One of the largest bath of Ephesus is Scholastica Baths which was discovered during excavation in 1926. It locates on the northern side of Kuretes Street. The Scholastica was restored by a Christian lady named Scholastica in the 4th century, then baths were named after this lady but it was built in 1st century A.D.
Temple of Hadrian is also standing in this bath complex. There are two entrances, one of was from the Curetes Street. Towards Celcus Library it was located on the Curetes Street which leads to the back of the Greate Theatre and there is an entrance to the Scholastica Bath from this street.
The bath house has a plan of typical Roman bath architecture. In on of the niches on the walls there is a statue of Scholastica. Scholastica Baths would had underfloor heating system. There were rooms which had cold section (frigidarium) on the ground floor of the baths. There were two other rooms consisting of warm section (tepidarium) with a warm pool and hot section (caldarium) with a hot pool. Baked clay pipes under ground or inside the walls were carrying both hot and cold water as well as the steam to these sections.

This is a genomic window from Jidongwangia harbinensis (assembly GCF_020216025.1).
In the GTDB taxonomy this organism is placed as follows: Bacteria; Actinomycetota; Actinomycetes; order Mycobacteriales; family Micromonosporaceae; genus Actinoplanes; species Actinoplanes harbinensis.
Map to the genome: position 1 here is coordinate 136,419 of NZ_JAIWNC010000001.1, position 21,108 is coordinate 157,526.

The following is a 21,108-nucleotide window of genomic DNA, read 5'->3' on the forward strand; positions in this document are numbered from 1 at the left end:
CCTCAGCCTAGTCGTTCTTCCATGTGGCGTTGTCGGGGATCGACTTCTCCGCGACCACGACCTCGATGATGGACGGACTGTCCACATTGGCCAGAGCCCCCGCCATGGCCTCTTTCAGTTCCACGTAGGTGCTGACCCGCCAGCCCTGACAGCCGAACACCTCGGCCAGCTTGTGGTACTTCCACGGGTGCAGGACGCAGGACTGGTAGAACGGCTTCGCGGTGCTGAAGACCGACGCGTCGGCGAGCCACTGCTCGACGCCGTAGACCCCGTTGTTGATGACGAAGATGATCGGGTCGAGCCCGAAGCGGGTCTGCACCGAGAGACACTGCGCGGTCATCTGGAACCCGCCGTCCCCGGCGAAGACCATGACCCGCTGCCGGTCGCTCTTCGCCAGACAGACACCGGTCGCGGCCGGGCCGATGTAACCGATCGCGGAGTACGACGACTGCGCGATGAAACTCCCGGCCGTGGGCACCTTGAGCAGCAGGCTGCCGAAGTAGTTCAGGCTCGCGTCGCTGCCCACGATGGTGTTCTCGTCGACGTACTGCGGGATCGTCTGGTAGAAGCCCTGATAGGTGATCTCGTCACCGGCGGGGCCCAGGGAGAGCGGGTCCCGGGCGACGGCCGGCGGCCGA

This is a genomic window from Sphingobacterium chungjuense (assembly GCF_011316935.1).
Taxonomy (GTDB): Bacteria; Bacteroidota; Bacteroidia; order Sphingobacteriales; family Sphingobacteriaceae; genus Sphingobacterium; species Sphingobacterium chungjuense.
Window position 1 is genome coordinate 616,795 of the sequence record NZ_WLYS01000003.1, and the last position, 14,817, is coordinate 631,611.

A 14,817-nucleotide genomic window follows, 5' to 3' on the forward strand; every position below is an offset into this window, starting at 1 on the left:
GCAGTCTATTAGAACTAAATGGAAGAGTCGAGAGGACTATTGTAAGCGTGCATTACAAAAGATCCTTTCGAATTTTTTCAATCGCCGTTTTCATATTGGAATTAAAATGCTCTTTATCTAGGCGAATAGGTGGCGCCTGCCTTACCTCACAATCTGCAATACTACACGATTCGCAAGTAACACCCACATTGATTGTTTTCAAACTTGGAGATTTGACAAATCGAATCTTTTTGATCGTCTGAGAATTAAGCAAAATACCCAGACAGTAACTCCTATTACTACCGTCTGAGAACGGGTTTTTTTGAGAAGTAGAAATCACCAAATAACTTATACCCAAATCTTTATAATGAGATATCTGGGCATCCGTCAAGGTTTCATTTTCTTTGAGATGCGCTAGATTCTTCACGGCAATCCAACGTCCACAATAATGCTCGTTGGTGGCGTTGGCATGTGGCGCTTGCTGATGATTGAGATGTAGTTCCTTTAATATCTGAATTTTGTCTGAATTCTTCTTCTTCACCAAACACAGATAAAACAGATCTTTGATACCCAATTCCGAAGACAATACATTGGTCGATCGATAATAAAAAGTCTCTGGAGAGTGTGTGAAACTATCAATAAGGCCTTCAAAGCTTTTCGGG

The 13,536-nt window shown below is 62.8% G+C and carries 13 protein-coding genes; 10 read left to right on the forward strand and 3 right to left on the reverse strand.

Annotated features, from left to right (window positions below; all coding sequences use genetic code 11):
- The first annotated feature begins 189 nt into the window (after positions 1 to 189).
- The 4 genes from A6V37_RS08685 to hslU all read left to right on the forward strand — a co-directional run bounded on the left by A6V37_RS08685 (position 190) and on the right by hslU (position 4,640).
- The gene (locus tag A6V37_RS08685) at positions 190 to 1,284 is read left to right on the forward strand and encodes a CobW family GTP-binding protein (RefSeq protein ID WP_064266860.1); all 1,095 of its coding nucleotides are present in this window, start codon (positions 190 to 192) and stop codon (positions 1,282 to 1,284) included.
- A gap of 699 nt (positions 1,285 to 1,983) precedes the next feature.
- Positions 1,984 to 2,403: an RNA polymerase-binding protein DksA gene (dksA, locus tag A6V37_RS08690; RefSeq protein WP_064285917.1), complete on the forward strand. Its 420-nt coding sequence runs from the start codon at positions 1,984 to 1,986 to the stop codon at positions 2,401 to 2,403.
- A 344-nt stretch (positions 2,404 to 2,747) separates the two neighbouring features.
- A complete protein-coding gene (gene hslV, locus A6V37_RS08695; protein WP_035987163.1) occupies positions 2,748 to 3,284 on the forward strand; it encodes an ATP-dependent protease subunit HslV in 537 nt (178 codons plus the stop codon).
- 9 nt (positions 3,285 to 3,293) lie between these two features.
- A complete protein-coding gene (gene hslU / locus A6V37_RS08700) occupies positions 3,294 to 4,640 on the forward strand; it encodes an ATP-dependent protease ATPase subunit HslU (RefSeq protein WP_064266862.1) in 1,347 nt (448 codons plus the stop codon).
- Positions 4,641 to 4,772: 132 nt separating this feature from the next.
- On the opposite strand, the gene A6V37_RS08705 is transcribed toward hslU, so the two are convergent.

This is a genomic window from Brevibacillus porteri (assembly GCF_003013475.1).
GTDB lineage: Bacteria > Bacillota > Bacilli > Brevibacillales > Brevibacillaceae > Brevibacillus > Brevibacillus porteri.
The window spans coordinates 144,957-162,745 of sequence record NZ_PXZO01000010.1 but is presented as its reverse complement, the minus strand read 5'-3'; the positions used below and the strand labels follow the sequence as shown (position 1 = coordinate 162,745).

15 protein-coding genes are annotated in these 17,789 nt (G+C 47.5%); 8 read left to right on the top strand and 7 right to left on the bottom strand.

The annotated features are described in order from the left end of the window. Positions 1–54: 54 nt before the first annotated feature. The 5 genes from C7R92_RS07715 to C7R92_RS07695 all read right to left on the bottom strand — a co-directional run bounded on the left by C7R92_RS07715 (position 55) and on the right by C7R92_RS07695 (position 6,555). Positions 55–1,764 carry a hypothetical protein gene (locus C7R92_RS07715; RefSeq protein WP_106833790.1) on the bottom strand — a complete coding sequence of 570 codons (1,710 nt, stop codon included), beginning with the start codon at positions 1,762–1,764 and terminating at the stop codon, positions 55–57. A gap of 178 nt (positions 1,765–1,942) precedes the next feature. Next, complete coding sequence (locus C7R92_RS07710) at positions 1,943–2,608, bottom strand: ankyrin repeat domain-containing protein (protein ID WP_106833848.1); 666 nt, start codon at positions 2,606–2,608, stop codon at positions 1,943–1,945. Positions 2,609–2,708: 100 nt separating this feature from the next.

The distinguished families of the city would use as bath complex where they washed and cleaned themselves, then talked about daily matters during their massage services. In ancient time Baths were one of the part of daily life. In the Roman period as a tradition particularly, the noble and the rich with their servants would usually use the baths in groups.